And I’ll say, “Why, sweetheart?” 

“Well, because in fifth period, there’s no closet to hide in.”

You all have gone through so much on this issue.  And the idea that you would have to sit in a classroom or go to church or just be somewhere and have to worry about a shooting — and, by the way, I’m not only talking about mass shooting; I’m talking about everyday gun violence in America. 

Gun violence is now the number one cause of death of children in America.  Not cancer.  Not anything else.  Gun violence. 

One in five Americans has a family member who has died because of gun violence.  The trauma that this results in — the — the fact that our young people have to live in fear —

In North Carolina, we have had recent examples of this.  And so, when I think about this issue, it’s very real. 

 You know, you got folks in — in Congress, which is where this solution would be, who are pushing this false choice, which suggests you’re either in favor of the Second Amendment or you want to take everyone’s guns away. 

Look, I’m in favor of the Second Amendment.  But there is no reason that there are assault weapons on the streets of a civil society.  We need an assault weapons ban.  (Applause.)

Assault weapons were literally designed to kill a lot of human beings quickly.  It is reasonable to say we have background checks, because you just might want to know before someone can buy a gun if they’ve been found to be a danger to themselves or others.  You just might want to know.  These are reasonable laws.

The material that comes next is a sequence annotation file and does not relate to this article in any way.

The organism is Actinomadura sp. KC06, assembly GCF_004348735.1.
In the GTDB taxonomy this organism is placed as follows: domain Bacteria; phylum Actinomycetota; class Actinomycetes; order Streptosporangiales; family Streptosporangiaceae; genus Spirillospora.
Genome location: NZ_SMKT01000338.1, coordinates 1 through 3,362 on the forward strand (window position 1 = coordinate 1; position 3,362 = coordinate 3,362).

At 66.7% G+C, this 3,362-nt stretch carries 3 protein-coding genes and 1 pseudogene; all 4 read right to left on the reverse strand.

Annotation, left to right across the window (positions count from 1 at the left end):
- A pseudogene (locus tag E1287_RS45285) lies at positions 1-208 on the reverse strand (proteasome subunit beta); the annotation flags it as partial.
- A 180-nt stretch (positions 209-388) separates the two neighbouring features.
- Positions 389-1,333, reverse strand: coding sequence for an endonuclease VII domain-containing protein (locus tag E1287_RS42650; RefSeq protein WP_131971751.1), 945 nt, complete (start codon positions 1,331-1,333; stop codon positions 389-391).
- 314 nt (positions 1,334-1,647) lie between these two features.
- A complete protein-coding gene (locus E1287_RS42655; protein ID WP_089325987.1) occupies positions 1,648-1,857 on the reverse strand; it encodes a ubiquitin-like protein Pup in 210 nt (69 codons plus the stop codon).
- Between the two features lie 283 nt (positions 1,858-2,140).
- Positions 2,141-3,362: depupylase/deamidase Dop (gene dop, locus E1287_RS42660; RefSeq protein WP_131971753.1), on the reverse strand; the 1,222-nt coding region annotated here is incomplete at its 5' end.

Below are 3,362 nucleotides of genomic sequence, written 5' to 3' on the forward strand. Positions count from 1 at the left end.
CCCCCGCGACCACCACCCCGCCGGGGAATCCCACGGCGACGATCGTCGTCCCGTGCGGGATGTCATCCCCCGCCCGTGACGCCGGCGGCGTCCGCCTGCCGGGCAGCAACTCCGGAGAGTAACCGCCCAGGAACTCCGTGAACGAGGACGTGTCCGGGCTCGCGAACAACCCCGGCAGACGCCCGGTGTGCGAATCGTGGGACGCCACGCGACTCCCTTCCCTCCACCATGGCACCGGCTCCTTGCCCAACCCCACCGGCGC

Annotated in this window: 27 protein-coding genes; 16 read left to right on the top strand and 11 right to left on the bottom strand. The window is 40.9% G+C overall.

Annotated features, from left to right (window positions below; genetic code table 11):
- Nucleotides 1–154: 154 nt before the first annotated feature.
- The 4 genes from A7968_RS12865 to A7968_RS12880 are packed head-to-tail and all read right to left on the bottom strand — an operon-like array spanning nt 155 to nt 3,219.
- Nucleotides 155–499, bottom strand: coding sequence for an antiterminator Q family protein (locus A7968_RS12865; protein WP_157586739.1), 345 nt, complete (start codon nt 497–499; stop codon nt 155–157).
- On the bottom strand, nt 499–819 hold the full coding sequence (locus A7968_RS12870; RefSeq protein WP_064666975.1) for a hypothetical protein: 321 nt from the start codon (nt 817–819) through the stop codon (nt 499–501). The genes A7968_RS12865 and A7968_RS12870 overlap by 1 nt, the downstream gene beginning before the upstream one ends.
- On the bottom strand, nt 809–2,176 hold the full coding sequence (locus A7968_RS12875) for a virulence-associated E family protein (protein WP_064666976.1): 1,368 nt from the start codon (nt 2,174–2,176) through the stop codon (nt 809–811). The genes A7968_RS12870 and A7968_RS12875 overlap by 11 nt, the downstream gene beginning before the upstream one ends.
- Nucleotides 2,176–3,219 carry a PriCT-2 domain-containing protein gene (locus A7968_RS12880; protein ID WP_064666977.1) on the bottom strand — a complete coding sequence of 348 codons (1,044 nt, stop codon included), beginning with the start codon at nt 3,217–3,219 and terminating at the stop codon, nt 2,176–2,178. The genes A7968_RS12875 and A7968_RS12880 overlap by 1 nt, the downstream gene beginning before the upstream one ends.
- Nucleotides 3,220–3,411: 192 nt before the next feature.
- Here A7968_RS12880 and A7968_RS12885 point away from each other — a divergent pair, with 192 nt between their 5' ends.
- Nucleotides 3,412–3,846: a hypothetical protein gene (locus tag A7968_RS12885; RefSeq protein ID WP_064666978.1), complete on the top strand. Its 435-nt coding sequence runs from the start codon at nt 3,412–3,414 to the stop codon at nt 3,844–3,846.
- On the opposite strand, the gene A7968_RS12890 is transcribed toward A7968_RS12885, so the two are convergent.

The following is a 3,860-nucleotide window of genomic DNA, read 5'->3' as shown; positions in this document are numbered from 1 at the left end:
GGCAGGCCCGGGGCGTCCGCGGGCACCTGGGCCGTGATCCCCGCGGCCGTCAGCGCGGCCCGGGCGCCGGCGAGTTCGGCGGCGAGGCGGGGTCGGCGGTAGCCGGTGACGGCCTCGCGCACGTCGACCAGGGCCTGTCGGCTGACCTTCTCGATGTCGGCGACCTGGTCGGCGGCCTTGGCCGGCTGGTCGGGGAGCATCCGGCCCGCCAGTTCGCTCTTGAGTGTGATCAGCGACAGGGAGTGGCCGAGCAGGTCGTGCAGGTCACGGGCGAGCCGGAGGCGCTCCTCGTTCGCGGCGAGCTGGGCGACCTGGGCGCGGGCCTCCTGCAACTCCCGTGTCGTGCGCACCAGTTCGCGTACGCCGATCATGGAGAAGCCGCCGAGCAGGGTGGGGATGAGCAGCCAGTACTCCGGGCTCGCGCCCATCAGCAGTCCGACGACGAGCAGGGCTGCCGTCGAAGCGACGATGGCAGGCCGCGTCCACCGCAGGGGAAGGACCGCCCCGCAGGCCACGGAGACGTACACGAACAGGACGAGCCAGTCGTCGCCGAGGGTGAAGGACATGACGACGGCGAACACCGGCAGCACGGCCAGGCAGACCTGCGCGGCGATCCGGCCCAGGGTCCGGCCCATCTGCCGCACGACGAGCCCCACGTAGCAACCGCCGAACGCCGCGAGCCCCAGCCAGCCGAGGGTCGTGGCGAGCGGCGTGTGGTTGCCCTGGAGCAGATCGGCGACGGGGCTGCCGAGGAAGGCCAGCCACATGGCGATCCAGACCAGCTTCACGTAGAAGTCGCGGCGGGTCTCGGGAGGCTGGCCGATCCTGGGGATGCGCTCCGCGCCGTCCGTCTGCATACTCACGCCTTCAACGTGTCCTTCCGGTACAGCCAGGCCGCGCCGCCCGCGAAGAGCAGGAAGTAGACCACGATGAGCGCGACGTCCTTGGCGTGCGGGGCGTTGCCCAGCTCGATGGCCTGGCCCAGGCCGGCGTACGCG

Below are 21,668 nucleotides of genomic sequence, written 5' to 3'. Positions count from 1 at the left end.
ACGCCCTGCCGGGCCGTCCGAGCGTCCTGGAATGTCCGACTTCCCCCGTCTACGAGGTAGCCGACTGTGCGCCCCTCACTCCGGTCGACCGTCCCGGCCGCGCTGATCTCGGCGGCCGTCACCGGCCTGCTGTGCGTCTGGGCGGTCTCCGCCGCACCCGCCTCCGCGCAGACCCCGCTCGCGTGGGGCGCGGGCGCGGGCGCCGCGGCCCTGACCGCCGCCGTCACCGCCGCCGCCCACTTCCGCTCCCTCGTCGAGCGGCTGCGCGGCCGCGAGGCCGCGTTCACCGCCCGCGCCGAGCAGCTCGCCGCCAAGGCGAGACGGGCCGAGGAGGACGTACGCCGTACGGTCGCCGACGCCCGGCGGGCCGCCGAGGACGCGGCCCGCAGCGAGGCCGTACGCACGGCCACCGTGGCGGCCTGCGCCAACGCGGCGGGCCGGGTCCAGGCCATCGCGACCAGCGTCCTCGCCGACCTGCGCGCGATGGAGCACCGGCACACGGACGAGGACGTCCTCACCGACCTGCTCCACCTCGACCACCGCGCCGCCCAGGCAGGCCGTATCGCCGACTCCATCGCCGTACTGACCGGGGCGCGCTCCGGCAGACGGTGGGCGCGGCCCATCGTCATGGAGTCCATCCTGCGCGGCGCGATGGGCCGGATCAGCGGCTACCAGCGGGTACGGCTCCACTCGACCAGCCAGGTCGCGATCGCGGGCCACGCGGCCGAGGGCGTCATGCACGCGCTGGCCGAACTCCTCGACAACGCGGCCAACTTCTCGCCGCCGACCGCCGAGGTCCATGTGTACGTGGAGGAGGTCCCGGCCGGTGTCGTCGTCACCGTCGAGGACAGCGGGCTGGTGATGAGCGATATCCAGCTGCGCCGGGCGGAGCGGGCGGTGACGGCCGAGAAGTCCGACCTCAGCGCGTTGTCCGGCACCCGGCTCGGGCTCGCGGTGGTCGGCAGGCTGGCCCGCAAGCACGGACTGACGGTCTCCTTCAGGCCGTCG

So, the President and I have been able to — to put in place the first in 30 years of reasonable gun safety laws, but we need to do more.  And that means we need the people in Congress to have the courage to act. 

And again I say — and I’m going to repeat myself on this — when you all vote in your numbers, this is going to be handled.  This is going to be handled.  We need an assault weapons ban, we need universal background checks, we need red flag laws as very important steps that don’t require a lot of creativity to figure out that it actually is part of the solution.

MR. JENKINS:  Yeah.  And like we talked about yesterday, it’s not just about voting for the presidential elections.  Those state elections, those elections every two years — very, very important. 

THE VICE PRESIDENT:  Yes.  That’s right.

MR. JENKINS:  So, please, make sure you continuously exercise your right to vote.  (Applause.)  Very important. 

Next question.

Kylie Rice.  Kylie Rice.  (Applause.)  Okay.